Admittedly, Conversion Rate Optimization is not the sexiest term in the marketing world – but if you’ve ever run an A/B test where the variant won by a landslide or made a website design change that led to a significant increase in product purchases, you know firsthand how exciting and powerful CRO can be in action.
Marketers who specialize in conversion rate optimization are often a rare mix of analytical and creative; tactical, and intuitive. They need to get inside a customer’s head, but they also need to dive deep into data.
Often, CRO professionals are tasked with:
- Reducing friction in the user experience
- Maximizing existing traffic
- Mapping creative changes to internal success metrics
Though they frequently make small improvements, the impact on a small business or large corporation's revenue over time can really add up.
To shed some light on the fascinating world of conversion rate optimization and the people who live in it, we recently launched CRO Heroes! If you missed our first interview with Placester’s Sam Clarke, you could check it out here.
The Importance of Opinion vs. Data
For the second round of the series, we interviewed Claire Peña, Growth Marketing Manager at Splunk – a software platform for machine data.
CE: Your experience as a marketing professional has been all over the map, from specializing in search to focusing on data analysis and conversion rate optimization. How do all these pieces fit together?
I started in a big digital agency with a group of us sectioned off to specialize in SEO/SEM for clients. It had just started to pick up steam when businesses realized that it’s a smart area to invest in if you want to achieve a positive ROI on marketing dollars.
Between our group bouncing ideas off each other and having a big company's resources for training with Google, it was an ideal situation for beginning my career.
I fell in love with the quick returns and instant data access of the SEM space specifically. You can wake up the next morning and monitor optimizations you made the day before on an account. The power of data became acutely real, and I was hungry to venture into other digital marketing channels to understand each's benefits.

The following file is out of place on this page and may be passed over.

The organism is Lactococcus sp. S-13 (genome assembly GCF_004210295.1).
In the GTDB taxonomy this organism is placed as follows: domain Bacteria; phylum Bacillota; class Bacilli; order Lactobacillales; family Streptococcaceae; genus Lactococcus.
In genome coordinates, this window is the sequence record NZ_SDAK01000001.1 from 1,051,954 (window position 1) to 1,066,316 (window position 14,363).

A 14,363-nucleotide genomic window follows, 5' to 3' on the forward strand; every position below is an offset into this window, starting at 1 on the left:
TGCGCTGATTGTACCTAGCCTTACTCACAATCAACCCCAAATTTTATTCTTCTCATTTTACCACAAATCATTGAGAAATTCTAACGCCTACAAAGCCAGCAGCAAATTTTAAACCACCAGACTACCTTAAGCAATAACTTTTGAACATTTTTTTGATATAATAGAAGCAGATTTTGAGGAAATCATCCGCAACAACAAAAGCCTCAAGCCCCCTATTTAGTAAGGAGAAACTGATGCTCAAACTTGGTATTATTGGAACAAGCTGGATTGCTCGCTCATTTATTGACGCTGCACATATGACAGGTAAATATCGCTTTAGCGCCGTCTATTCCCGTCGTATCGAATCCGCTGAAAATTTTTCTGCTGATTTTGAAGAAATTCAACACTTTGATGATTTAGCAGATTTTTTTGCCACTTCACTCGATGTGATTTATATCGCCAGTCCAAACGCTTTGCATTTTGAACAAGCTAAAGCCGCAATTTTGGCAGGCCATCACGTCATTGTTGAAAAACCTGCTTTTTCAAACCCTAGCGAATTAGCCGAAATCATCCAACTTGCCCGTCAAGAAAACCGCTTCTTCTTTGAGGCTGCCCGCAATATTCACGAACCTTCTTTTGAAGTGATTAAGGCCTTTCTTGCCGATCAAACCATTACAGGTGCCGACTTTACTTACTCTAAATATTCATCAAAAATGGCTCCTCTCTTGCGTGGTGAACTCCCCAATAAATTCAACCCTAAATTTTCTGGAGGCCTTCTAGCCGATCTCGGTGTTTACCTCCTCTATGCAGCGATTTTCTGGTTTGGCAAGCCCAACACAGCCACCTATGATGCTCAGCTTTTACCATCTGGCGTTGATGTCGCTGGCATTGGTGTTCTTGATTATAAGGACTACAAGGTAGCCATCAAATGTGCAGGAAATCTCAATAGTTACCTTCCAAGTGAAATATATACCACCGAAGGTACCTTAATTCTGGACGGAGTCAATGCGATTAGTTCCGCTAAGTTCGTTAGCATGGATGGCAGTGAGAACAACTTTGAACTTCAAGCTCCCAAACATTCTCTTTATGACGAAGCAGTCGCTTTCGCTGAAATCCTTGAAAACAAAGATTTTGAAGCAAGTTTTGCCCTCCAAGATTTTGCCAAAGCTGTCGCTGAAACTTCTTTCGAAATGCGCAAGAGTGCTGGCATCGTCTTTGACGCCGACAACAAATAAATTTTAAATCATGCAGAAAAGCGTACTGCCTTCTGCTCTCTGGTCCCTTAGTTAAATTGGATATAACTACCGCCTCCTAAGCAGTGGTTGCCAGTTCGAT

Across all digital channels, it became obvious how impactful the landing page experience was to your outcome – whether you measure time on site, conversion rate, or straight revenue generation.
I became fascinated with CRO, testing anything from CTAs to content, UX, and visual design. It introduced me to data analysis and completely opened up my marketing worldview.
CE: What’s currently in your marketing tool stack, and how has technology helped you throughout your career?
Technology has completely changed my job.
My day-to-day tool stack consists of:
- Digital marketing dashboards (Ex: Google Ads & Analytics)
- VWO for A/B testing and Heatmaps
- Pardot and Salesforce for Automation/Ops
- Bizible for full circle attribution
- Periscope for data visualization via SQL
It’s a mouthful, but it’s increased my personal and team’s productivity tenfold.
CE: What’s a common challenge you’ve observed or mistake you to see people making regarding data analysis and testing?
Hands down, the most common challenge is patience, and the most common mistake is jumping to conclusions before statistical significance.
Data analysis and testing are empowering because it takes out bias, which is natural to human nature. But if you rush the tests with too low volume, it’s all for nothing.
It’s important to pick the most impactful tests for the business first. It could take an entire quarter to get the full picture results, and you don’t want to waste that time waiting for something that won’t move the needle.
CE: It’s humblebrag time! Tell me about one or more A/B landing page tests you’ve run that have had surprising or significant results.
One company I was with was having trouble deciding on messaging the product, which is in a complicated space that’s hard to convey. A lot of opinion and anecdotal evidence was being brought to the conversation.
Instead of making a decision rashly, our team suggested running a split URL test of our homepage, with the old messaging serving 50% of traffic and the new messaging serving the other 50%. We tracked trial and demo form submissions on each.
After a while, it was clear the new messaging resonated better. Our conversion rates were much higher on the test variation than the control.
This was impactful to the whole business, from trade shows to product marketing to elevator pitches. It was great to see digital testing have a big overall company impact.
CE: In your opinion, what benefits does CRO bring to an organization?
CRO is directly impactful to the business, and all results are measurable. It takes opinion and assumption out of certain business decisions. I’ve been proven wrong by data too many times to count.
It’s humbling and ultimately good for the bottom line. I’m currently in the B2B SaaS space, and we can tie digital channels through the website experience and into our product.
Our Growth Team consists of marketers, designers, product managers, and web developers, all coming together and running tests to optimize our mid-funnel experience constantly.
It’s exciting and directly affects revenue – what’s a better position to be in than that?